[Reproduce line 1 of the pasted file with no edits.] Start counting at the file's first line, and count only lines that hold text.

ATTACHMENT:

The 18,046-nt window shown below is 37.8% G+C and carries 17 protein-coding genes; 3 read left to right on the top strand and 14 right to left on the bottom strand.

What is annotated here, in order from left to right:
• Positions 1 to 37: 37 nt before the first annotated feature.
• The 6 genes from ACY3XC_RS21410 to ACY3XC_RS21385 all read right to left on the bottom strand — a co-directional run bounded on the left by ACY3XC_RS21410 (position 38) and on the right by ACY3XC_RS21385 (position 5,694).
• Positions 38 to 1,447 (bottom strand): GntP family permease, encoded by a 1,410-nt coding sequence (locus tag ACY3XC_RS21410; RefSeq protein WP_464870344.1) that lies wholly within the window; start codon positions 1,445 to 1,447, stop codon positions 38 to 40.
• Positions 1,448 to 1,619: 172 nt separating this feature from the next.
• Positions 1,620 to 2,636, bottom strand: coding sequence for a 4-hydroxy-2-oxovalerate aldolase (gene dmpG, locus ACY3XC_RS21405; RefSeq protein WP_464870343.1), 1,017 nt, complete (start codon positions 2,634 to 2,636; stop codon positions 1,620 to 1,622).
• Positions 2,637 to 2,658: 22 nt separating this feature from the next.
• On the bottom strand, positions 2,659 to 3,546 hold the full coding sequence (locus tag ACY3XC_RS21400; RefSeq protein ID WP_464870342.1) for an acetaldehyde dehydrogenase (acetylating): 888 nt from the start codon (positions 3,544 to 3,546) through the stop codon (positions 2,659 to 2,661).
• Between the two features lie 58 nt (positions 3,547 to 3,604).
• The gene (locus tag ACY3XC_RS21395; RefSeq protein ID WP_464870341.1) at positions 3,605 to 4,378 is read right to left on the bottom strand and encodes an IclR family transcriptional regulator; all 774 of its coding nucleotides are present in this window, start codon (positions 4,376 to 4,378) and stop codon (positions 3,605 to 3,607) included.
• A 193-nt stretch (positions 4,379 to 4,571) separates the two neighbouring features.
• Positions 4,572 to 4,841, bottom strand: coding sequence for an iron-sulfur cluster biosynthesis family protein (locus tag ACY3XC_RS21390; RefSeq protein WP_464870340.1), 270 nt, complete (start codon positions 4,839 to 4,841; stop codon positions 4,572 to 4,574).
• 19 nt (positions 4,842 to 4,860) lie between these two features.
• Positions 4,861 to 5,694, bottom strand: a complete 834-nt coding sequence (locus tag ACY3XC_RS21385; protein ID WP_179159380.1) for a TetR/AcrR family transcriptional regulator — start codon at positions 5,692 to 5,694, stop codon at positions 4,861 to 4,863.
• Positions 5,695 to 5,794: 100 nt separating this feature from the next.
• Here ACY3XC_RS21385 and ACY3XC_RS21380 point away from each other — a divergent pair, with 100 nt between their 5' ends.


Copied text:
The 18,046-nt window shown below is 37.8% G+C and carries 17 protein-coding genes; 3 read left to right on the top strand and 14 right to left on the bottom strand.